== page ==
Eligibility

Inclusion criteria

  1. (1)

    Fulfill diagnostic criteria of RP

  2. (2)

    Aged between 18 and 80 years old

  3. (3)

    The best corrected visual acuity (BCVA) of at least one eye is greater than or equal to 35 letters detected on the ETDRS acuity chart (equal to 20/200 on Snellen chart)

  4. (4)

    VF radius of one eye is greater than 5° with the grayscale images of VF

  5. (5)

    Subjects agree to participate in the study and sign the informed consent form

Exclusion criteria

  1. (1)

    Patients with known adverse reactions to ocular ES

  2. (2)

    Patients with other eye diseases such as optic nerve diseases, glaucoma, macular edema not caused by RP, diabetic retinopathy, ocular autoimmune diseases, and ocular surface diseases affecting visual function

  3. (3)

    Patients who are considered by the investigators to be unable to provide reliable VF results in static or dynamic VF examinations. The value of reliability factor is greater than 15%

  4. (4)

    Mental illness or cognitive impairment and other disorders affecting research and follow-up

  5. (5)

    Patients with pacemakers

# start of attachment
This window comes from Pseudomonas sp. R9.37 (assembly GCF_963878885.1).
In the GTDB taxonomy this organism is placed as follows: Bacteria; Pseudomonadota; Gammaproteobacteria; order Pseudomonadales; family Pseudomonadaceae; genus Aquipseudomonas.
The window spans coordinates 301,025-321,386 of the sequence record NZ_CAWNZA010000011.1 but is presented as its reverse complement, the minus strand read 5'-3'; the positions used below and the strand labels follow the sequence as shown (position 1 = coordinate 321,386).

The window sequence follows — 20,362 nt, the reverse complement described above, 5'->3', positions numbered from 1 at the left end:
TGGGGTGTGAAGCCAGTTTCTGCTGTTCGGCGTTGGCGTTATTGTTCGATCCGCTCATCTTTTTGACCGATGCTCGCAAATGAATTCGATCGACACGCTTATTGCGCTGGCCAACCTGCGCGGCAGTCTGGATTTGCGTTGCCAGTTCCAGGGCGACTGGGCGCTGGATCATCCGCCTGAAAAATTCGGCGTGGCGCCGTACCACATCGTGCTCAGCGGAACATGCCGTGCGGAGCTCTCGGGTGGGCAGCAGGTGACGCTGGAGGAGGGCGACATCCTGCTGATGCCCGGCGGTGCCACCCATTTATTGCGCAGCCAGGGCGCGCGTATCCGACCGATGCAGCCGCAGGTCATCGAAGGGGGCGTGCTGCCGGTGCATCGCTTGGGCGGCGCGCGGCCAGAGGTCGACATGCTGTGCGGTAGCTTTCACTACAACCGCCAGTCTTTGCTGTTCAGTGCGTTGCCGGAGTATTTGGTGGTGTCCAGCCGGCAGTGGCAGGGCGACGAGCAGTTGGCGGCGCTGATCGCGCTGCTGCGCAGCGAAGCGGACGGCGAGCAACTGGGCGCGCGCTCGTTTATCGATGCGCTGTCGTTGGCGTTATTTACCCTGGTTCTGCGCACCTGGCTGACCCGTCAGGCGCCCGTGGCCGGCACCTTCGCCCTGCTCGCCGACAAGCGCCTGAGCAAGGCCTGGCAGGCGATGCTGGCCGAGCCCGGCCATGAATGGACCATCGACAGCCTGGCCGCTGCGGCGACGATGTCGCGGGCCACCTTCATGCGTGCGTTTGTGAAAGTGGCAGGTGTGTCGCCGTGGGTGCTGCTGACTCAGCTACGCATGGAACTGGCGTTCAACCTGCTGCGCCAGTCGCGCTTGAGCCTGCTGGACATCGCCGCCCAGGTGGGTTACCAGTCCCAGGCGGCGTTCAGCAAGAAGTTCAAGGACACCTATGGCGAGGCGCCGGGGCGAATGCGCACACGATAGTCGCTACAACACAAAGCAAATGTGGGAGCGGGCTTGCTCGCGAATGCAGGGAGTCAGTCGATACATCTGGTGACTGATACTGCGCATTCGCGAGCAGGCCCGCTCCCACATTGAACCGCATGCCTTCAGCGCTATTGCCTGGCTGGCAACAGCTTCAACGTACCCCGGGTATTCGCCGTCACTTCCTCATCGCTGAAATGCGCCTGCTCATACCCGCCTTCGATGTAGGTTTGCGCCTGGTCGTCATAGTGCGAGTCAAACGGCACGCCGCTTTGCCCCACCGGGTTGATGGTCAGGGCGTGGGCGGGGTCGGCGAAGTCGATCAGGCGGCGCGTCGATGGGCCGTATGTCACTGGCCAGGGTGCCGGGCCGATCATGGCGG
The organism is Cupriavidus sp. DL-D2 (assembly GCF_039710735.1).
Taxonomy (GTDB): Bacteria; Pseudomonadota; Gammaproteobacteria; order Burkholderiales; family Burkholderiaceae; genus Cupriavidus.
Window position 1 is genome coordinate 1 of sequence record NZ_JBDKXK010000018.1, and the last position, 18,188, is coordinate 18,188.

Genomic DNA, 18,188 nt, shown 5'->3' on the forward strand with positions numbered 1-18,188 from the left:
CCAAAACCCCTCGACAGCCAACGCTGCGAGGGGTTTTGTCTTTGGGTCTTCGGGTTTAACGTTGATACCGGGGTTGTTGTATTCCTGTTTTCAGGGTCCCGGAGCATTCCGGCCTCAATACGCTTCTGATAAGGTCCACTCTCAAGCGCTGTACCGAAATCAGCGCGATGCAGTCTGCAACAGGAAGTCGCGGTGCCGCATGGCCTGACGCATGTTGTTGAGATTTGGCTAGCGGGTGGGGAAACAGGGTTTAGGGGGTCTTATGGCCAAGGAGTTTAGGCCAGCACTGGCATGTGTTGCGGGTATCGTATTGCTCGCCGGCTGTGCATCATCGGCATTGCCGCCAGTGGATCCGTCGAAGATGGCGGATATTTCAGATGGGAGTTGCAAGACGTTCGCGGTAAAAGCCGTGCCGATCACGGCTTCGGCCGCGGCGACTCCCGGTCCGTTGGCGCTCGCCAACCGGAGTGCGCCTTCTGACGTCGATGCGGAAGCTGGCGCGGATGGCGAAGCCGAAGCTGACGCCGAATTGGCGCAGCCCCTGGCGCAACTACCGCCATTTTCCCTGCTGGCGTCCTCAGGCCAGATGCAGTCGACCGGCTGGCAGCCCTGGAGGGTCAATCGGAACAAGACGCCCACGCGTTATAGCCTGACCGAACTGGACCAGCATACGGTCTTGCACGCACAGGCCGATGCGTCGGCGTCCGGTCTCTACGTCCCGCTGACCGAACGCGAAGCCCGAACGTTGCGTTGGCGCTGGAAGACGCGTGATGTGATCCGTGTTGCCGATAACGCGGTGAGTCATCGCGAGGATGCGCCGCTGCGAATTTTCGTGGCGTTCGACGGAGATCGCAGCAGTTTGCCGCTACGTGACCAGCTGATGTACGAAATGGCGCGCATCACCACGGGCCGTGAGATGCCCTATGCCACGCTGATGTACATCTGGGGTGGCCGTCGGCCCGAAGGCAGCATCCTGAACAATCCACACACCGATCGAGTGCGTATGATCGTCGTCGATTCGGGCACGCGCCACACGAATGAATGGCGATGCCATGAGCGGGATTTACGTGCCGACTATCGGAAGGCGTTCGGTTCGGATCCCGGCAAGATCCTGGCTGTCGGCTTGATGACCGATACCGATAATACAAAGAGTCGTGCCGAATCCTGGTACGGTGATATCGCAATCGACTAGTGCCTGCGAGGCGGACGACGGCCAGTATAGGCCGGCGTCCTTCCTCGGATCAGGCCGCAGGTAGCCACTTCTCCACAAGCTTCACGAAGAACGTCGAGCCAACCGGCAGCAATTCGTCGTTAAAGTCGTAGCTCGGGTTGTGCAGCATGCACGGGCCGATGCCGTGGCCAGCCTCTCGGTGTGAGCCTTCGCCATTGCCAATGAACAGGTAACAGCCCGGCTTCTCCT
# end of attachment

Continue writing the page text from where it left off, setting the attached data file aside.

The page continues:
6. (6)

    Participating in other clinical trials within the last 3 months and other therapies that affect the evaluation of efficacy

  7. (7)

    Pregnant and lactation women, and those who are hoping to become pregnant during the trial period

Termination criteria

  1. (1)

    If serious safety problems such as hospitalization occur in the trial and are judged to be treatment-related, the trial steering committee will stop the trial promptly

  2. (2)

    If there is serious deviation in the implementation of the clinical trial protocol, the data monitoring committee should discontinue the trial in time

Randomization and blinding

Allocation of cases to study groups is undertaken by a person not participating in the trial with the help of the generation of random sequencing using the SAS statistical software. Allocations are placed in sealed envelopes. Participants will be allocated an individual trial identification number. Research assistants will perform the allocation of patients to the study groups by opening of sealed envelopes at the time and prior to the first intervention cycle.